• Snow White and the Seven Dwarfs is both a magnificent film and an animation landmark. Disney would do better (Pinocchio surpasses it just a few years later) but still- certainly one of the big noteworthy cinematic events in 1937.

Snow White and the Seven Dwarfs is both a magnificent film and an animation landmark

  • Between Wyler’s deep focus photography work here in 1937 and Mizoguchi the year before- it is clear that there is never just one film to credit for a movement or style (like Citizen Kane—and I’m not taking anything away from that all-time top 10 masterpiece)
  • What’s sort of interesting is to see how long (not so much the years but the amount of films) it took both Hitchcock and Ford to develop into top all-time directors. They’ve both been working more than a decade at this point and don’t have a masterpiece under their belt yet. It isn’t just the decade of time- I mean at this point, in this era they’ve made plenty of films. They are still working here and doing solid work but hadn’t fully become the great 20thcentury artists they eventually would.
  • Unless I’m missing some this is a weaker year for archiveable debuts for directors and stars— the big one is the young Judy Garland at age 15 in Broadway Melody of 1938 (in 1937 of course)- we’re two years away from Garland’s big year in The Wizard of Oz.

with all due respect to Renoir’s masterpiece, the greatest shot in 1937 is from Lang’s You Only Live Once

whether in Germany or in Hollywood- Fritz Lang is one of the greatest auteurs of the 1930’s

a jaw-dropper here- Lang’s work is a precursor to every lovers on the run film from Bonnie and Clyde to Gun Crazy to Badlands

best performance male:   I don’t think you can leave out any of the big trio in La Grande Illusion. Jean Gabin, Marcel Dalio and Erich von Stroheim all impress in front of the camera. Henry Fonda has to be mentioned for his work in Lang’s utterly depressing Bonnie and Clyde pre-curser You Only Live Once. I have to stray off my top 10 of the year but 1937 is really where Cary Grant becomes the unbelievably talented comedian Cary Grant—and not just the handsome face (he essentially plays playboys and arm candy to female leads prior to this)– in The Awful Truth.

 

best performance female:  Barbara Stanwyck gives the best female performance of the year in Stella Dallas. The shot of her outside of the window is one of her great moments on screen. Sylvia Sidney has a big year with two top 10 films included Dead End– but she’s here because of her work alongside Fonda in You Only Live Once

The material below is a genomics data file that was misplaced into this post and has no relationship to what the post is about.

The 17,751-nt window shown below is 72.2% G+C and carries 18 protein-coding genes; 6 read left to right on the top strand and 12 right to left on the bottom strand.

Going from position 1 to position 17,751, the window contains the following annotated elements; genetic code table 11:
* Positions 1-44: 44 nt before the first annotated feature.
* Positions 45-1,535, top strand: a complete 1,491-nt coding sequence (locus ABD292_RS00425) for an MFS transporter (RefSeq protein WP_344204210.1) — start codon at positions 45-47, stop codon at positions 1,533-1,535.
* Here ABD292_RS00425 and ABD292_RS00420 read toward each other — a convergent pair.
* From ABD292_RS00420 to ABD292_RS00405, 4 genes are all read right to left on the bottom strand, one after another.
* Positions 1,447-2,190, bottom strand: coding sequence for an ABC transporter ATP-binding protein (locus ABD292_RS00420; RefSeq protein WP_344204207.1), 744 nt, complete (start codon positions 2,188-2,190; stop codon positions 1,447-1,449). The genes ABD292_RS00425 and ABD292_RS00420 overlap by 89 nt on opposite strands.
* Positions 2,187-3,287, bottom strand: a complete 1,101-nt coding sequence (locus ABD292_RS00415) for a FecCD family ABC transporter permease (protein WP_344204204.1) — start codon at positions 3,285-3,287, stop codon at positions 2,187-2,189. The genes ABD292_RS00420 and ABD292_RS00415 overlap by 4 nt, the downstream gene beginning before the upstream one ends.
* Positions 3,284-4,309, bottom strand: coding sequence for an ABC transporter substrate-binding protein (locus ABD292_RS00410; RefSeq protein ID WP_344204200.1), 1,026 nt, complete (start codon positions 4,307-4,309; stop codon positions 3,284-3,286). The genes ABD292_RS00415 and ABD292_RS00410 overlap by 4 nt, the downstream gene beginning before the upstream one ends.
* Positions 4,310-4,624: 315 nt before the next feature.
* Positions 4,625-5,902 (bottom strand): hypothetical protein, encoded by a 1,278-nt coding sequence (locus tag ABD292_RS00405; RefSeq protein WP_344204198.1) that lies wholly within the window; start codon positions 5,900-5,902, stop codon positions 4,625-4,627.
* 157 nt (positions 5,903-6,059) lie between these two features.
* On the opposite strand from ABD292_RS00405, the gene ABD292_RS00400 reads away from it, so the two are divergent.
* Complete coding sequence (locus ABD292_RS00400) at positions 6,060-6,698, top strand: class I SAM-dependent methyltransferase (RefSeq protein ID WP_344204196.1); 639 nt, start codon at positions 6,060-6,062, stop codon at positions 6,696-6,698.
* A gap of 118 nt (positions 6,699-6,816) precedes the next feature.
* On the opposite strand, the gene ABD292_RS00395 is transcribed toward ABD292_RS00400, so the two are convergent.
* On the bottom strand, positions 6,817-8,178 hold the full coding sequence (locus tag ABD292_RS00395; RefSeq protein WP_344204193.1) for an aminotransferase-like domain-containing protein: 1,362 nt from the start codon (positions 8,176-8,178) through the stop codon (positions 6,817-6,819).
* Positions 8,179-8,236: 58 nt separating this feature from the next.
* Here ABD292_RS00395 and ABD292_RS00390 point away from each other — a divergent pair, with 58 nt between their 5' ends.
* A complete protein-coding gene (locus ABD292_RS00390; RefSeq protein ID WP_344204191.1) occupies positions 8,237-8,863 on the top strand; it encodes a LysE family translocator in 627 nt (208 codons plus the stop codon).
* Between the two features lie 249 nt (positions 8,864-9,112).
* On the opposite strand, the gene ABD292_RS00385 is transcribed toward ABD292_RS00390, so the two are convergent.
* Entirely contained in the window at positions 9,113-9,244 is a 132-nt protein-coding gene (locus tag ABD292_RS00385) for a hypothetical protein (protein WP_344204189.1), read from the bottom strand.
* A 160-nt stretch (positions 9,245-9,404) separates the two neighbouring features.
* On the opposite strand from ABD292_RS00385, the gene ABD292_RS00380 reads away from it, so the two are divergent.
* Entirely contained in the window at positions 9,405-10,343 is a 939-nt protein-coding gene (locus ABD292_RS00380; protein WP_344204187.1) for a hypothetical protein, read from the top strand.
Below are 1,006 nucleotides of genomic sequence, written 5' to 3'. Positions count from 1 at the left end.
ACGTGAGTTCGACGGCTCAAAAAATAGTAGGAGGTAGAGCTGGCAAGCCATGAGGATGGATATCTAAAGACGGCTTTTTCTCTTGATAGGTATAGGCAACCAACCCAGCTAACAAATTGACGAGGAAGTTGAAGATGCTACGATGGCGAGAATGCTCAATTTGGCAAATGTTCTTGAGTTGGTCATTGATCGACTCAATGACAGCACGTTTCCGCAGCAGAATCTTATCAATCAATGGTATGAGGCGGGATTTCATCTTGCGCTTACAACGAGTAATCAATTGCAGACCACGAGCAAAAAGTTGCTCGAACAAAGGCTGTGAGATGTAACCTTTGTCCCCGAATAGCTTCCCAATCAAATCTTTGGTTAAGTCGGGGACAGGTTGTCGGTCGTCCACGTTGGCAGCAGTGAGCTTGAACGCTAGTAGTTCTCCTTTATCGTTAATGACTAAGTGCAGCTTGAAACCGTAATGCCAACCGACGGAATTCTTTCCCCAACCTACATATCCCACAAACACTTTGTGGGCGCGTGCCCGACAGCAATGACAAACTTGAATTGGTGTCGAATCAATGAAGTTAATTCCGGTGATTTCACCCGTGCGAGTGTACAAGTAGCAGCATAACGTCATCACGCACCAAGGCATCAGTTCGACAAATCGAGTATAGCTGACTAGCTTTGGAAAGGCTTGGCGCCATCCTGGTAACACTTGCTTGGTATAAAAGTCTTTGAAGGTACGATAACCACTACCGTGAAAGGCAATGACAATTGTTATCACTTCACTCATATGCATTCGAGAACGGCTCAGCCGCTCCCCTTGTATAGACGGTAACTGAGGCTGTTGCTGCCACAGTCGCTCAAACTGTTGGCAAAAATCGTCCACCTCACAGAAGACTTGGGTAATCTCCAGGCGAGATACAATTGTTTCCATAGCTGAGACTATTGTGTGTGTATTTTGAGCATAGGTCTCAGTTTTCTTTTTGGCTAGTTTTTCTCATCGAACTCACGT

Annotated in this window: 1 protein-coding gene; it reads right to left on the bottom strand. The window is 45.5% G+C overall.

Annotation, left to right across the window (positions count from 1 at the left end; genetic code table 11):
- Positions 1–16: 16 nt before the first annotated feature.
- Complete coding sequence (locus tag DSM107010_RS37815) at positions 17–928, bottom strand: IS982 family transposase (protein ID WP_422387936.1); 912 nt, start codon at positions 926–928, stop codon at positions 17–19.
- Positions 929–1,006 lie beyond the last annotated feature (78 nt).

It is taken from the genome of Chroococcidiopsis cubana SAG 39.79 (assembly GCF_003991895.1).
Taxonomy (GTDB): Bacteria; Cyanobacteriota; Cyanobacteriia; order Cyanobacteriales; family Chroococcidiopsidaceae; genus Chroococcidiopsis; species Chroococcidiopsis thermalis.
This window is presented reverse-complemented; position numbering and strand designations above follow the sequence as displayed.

Stanwyck takes your heart away here in the King Vidor melodrama Stella Dallas

 

top 10

  1. Le Grande Illusion
  2. You Only Live Once
  3. Stella Dallas
  4. Captains Courageous
  5. Lost Horizon
  6. Snow White and the Seven Dwarfs
  7. Pépé le Moko
  8. Dead End
  9. The Hurricane
  10. Young and Innocent

Hitchcock’s floating crane shot here in Young and Innocent is an astonishing rough draft for his big stairwell crane shot in Notorious

a extraordinary composition in Capra’s Lost Horizon

 

Archives, Directors, and Grades

A Day At the Races – S. Wood R
A Star Is Born – Wellman R
Broadway Melody of 1938 – Del Ruth R
Captains Courageous- Fleming HR/MS
Dead End – Wyler HR
King Solomon’s Mines- Stevenson, Barkus R
La Grande Illusion – Renoir MP
The Life of Emile Zola- Dieterle
Lost Horizon- Capra HR/MS
Make Way For Tomorrow – McCarey R/HR
Night Must Fall- Thorpe R
Nothing Sacred– Wellman R
Pépé le Moko- Duvivier HR
Shall We Dance- Sandrich R
Snow White and the Seven Dwarfs – Hand HR
Stage Door- La Cava R
Stella Dallas- Vidor HR/MS
The Awful Truth – McCarey HR
The Good Earth- Franklin R
The Hurricane- Ford HR
The Prisoner of Zenda- Cromwell R
They Won’t Forget- Leroy R
Topper – McLeod R
Wee Willie Winkie- Ford R
You Only Live Once- Lang MS
Young and Innocent- Hitchcock HR

 

 

*MP is Masterpiece- top 1-3 quality of the year film

MS is Must-See- top 5-6 quality of the year film

HR is Highly Recommend- top 10 quality of the year film

R is Recommend- outside the top 10 of the year quality film but still in the archives